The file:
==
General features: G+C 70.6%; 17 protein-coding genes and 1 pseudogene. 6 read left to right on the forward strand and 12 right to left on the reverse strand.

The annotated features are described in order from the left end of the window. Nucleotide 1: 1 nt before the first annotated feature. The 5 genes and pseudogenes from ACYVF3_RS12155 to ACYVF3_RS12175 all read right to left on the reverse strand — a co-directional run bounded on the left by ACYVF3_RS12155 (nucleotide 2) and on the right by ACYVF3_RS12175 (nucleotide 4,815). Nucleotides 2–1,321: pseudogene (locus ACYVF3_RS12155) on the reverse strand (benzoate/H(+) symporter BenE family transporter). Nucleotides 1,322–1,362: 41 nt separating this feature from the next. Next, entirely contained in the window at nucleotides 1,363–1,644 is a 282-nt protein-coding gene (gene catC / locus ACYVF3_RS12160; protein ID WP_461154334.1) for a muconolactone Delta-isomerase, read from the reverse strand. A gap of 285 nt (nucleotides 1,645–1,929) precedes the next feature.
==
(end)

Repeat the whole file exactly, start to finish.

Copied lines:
General features: G+C 70.6%; 17 protein-coding genes and 1 pseudogene. 6 read left to right on the forward strand and 12 right to left on the reverse strand.

The annotated features are described in order from the left end of the window. Nucleotide 1: 1 nt before the first annotated feature. The 5 genes and pseudogenes from ACYVF3_RS12155 to ACYVF3_RS12175 all read right to left on the reverse strand — a co-directional run bounded on the left by ACYVF3_RS12155 (nucleotide 2) and on the right by ACYVF3_RS12175 (nucleotide 4,815). Nucleotides 2–1,321: pseudogene (locus ACYVF3_RS12155) on the reverse strand (benzoate/H(+) symporter BenE family transporter). Nucleotides 1,322–1,362: 41 nt separating this feature from the next. Next, entirely contained in the window at nucleotides 1,363–1,644 is a 282-nt protein-coding gene (gene catC / locus ACYVF3_RS12160; protein ID WP_461154334.1) for a muconolactone Delta-isomerase, read from the reverse strand. A gap of 285 nt (nucleotides 1,645–1,929) precedes the next feature.